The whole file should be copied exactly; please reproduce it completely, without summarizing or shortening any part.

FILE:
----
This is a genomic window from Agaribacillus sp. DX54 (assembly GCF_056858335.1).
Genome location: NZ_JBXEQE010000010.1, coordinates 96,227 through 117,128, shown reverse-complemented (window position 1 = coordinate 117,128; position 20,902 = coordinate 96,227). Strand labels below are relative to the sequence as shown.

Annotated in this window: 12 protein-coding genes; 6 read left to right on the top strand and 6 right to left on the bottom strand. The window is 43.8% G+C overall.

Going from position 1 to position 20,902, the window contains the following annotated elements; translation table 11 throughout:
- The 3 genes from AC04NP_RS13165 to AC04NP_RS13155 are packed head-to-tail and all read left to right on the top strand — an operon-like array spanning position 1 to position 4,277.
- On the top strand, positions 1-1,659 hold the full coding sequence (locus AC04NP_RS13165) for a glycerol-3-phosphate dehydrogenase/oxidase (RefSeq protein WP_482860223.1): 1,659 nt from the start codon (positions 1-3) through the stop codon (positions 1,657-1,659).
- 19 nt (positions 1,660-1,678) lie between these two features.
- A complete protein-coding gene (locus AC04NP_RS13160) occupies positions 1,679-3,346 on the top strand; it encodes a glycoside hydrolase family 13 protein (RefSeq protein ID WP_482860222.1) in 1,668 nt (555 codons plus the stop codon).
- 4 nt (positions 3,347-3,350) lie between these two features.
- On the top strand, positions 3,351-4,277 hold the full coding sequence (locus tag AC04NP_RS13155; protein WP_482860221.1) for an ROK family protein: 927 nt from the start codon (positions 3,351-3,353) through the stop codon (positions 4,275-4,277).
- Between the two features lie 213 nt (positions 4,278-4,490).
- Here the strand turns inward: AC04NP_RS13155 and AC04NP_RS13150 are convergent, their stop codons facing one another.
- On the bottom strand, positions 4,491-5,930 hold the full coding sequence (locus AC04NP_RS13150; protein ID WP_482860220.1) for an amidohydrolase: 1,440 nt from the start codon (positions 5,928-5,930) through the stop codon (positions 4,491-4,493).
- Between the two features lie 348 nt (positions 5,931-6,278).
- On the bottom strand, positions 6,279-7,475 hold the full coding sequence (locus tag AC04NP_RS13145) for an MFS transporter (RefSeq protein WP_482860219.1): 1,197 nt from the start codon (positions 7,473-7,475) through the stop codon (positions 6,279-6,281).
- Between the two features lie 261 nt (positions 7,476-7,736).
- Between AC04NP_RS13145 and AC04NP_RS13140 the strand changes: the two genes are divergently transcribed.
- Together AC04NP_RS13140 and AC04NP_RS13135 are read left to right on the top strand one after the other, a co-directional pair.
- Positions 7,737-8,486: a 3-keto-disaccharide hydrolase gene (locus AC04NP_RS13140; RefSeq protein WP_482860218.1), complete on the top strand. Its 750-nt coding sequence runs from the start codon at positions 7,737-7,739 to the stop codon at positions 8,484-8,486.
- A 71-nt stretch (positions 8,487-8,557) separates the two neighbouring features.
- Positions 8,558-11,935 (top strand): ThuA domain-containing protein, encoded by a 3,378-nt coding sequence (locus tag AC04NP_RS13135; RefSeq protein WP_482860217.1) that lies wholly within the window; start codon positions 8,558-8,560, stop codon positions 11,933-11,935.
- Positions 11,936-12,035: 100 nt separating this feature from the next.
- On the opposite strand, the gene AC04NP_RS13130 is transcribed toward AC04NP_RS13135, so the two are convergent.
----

This is a genomic window from Agaribacillus sp. DX54 (assembly GCF_056858335.1).
Genome location: NZ_JBXEQE010000010.1, coordinates 96,227 through 117,128, shown reverse-complemented (window position 1 = coordinate 117,128; position 20,902 = coordinate 96,227). Strand labels below are relative to the sequence as shown.

Annotated in this window: 12 protein-coding genes; 6 read left to right on the top strand and 6 right to left on the bottom strand. The window is 43.8% G+C overall.

Going from position 1 to position 20,902, the window contains the following annotated elements; translation table 11 throughout:
- The 3 genes from AC04NP_RS13165 to AC04NP_RS13155 are packed head-to-tail and all read left to right on the top strand — an operon-like array spanning position 1 to position 4,277.
- On the top strand, positions 1-1,659 hold the full coding sequence (locus AC04NP_RS13165) for a glycerol-3-phosphate dehydrogenase/oxidase (RefSeq protein WP_482860223.1): 1,659 nt from the start codon (positions 1-3) through the stop codon (positions 1,657-1,659).
- 19 nt (positions 1,660-1,678) lie between these two features.
- A complete protein-coding gene (locus AC04NP_RS13160) occupies positions 1,679-3,346 on the top strand; it encodes a glycoside hydrolase family 13 protein (RefSeq protein ID WP_482860222.1) in 1,668 nt (555 codons plus the stop codon).
- 4 nt (positions 3,347-3,350) lie between these two features.
- On the top strand, positions 3,351-4,277 hold the full coding sequence (locus tag AC04NP_RS13155; protein WP_482860221.1) for an ROK family protein: 927 nt from the start codon (positions 3,351-3,353) through the stop codon (positions 4,275-4,277).
- Between the two features lie 213 nt (positions 4,278-4,490).
- Here the strand turns inward: AC04NP_RS13155 and AC04NP_RS13150 are convergent, their stop codons facing one another.
- On the bottom strand, positions 4,491-5,930 hold the full coding sequence (locus AC04NP_RS13150; protein ID WP_482860220.1) for an amidohydrolase: 1,440 nt from the start codon (positions 5,928-5,930) through the stop codon (positions 4,491-4,493).
- Between the two features lie 348 nt (positions 5,931-6,278).
- On the bottom strand, positions 6,279-7,475 hold the full coding sequence (locus tag AC04NP_RS13145) for an MFS transporter (RefSeq protein WP_482860219.1): 1,197 nt from the start codon (positions 7,473-7,475) through the stop codon (positions 6,279-6,281).
- Between the two features lie 261 nt (positions 7,476-7,736).
- Between AC04NP_RS13145 and AC04NP_RS13140 the strand changes: the two genes are divergently transcribed.
- Together AC04NP_RS13140 and AC04NP_RS13135 are read left to right on the top strand one after the other, a co-directional pair.
- Positions 7,737-8,486: a 3-keto-disaccharide hydrolase gene (locus AC04NP_RS13140; RefSeq protein WP_482860218.1), complete on the top strand. Its 750-nt coding sequence runs from the start codon at positions 7,737-7,739 to the stop codon at positions 8,484-8,486.
- A 71-nt stretch (positions 8,487-8,557) separates the two neighbouring features.
- Positions 8,558-11,935 (top strand): ThuA domain-containing protein, encoded by a 3,378-nt coding sequence (locus tag AC04NP_RS13135; RefSeq protein WP_482860217.1) that lies wholly within the window; start codon positions 8,558-8,560, stop codon positions 11,933-11,935.
- Positions 11,936-12,035: 100 nt separating this feature from the next.
- On the opposite strand, the gene AC04NP_RS13130 is transcribed toward AC04NP_RS13135, so the two are convergent.